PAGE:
Author: Natasha Pulley
Type: Fiction, novel
I read it: January 2018
When my wife was sick at the end of November, I brought her a stack of hardcovers from the library. I had a good sense of what she might like, with most of the books taking place in England and featuring some level of mystery. (She ended up picking the one book that didn’t fit this description. What can you do?)
Of the five, The Watchmaker of Filigree Street piqued my personal interest the most, so I kept it around and wedged it into my reading schedule. The cover does a lot of heavy lifting: the attractive design features an octopus, the titular watch, bombs, and fireworks. There’s a hole where the watch shows through, and when you turn the cover the item is overlaid on a map of Victorian London. It’s lovely.
The story opens with political intrigue. Thaniel is a competent but lowly government worker who almost gets blown up in a major bomb plot from a radical group. Almost blown up, because a mysterious watch that fell into his lap warned him to get outside just in time. This device eventually leads him to Mori, a mysterious Japanese watchmaker who speaks impeccable English and is always three steps ahead of everyone else.
Thaniel befriends Mori and decides to become his roommate, while doubling as a government informant who is supposed to be keeping tabs on his friend because Mori is the prime suspect in the bombing. Mori also has a clockwork octopus, one of the coolest additions to the book. It’s emphasized many times that the mechanical creature runs on random gears, and therefore is delightfully unpredictable in its actions.
Another character who enters partway through is Grace, an unconventional scientist who endeavors to pin down the source of “ether,” the maybe-real substance that invisible things such as thoughts and intentions move through. She is of the notion that “science had to have some mystery, otherwise everyone would find out how simple it was.” This seems to be Natasha Pulley’s working thesis as well; the author uses this area of pseudoscience to introduce a bit of fantastical speculation into a work that would otherwise stay firmly in historical fiction territory.
Mori, it turns out, can see events in the future. Or he can at least see possible events, with hunches about which ones may be more likely. It’s actually unclear how much or little of the details he really knows. Randomness throws him off, such as the outcome of a dice roll or what his octopus gets up to on any given day.
The book has a lot of neat alleyways to explore, although partway through I struggled to find the thread that made me excited to keep reading. Perhaps it was the distance I felt between me and the particular places and times. Japan and England in modern day feel alien enough, let alone over a century and a half ago. Often I felt myself stumbling over sentences that didn’t quite connect. Sometimes I figured it was an English phrase, like “turned side on,” that I was simply unfamiliar with. In other cases it was more detrimental, as in the sentence “War was punching the clock instead of looking at the broken mechanisms.” Is “punching the clock” not a colloquialism in British English? Even so, wouldn’t “smashing the clock” or “destroying the clock” work just as well?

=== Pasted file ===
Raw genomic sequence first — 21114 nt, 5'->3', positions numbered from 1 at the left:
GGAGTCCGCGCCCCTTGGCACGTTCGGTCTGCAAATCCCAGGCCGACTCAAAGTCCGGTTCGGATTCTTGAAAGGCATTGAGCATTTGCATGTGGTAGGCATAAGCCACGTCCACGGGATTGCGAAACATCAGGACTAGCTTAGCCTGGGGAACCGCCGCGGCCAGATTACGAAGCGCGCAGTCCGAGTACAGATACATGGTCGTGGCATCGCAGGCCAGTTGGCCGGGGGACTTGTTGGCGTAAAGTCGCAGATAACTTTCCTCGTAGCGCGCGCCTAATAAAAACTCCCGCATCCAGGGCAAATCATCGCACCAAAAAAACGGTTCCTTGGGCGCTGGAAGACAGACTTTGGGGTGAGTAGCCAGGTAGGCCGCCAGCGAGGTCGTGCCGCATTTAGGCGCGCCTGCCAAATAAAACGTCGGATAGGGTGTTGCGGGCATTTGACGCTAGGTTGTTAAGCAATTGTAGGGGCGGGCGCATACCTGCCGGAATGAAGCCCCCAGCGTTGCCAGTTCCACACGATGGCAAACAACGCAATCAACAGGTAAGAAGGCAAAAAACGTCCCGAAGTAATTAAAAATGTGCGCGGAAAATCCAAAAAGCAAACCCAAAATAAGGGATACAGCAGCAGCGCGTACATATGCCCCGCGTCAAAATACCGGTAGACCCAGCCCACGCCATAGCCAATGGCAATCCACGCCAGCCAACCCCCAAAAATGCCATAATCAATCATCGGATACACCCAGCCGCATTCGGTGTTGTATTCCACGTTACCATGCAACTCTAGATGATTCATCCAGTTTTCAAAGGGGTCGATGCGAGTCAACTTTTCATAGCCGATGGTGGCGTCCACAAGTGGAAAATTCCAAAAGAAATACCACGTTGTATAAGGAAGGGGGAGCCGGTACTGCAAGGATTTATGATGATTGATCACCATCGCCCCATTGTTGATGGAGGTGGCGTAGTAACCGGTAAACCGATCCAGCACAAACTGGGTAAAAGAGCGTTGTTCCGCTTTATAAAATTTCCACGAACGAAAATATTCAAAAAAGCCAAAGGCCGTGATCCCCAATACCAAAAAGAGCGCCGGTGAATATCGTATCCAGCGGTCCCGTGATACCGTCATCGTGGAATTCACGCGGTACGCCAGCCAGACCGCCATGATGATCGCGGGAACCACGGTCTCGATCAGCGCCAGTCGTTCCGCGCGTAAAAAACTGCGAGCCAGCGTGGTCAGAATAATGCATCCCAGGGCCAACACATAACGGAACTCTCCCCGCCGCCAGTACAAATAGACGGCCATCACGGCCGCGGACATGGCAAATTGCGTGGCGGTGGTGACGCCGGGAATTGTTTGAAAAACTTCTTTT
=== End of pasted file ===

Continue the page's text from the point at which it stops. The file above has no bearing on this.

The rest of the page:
In broader contexts, sometimes an entire sentence that went over my head. Take this one: “Ito wondered how many generations of knights it took to produce one who came with a guarantee that even a Tokyo rickshawman could spot good breeding and get out of its way.” I think this is trying to say something about the strict lineages of knights giving them physical characteristics that lower class people would recognize in the street. But I had to read it many times to puzzle out that conclusion. Even broader than that, the couple chapters that feature Ito as the narrator are confusing at best. He’s a minor character who doesn’t seem to earn the spot, and I kept thinking his perspective was actually Mori’s.
Toward the end of the novel, Pulley does an admirable job of trying to ratchet up the suspense and bring many threads together. There’s a wedding, another bomb plot, a romantic reveal I didn’t see coming, and an even more fantastical detail involving little glass vials that can temporarily change the weather itself. This last piece felt a bit shoehorned and opened up the speculative angle a bit too widely—how many impossible things is the reader willing to believe in a book that doesn’t otherwise read as fantasy or magical realism?
Regardless of genre, some of the largest plot questions remain for me. Why did Grace actually do what she did in those final chapters? Did I read her motivations entirely backward? And the same goes for Thaniel: what does he gain by not sticking with a previous plan he made? At one point a character muses, “I suppose numbers, being immutable, are comforting when one feels one isn’t quite in control of things. Three will always be three.” I’m left wondering how in control of things the author was throughout. Maybe I just fell off the wavelength and never quite climbed back on. I can’t figure out if three stayed three and the book wrapped up perfectly, or if intentional ambiguity was meant to hint at a much larger tapestry. In the end, I wish I liked the story as much as the cover art.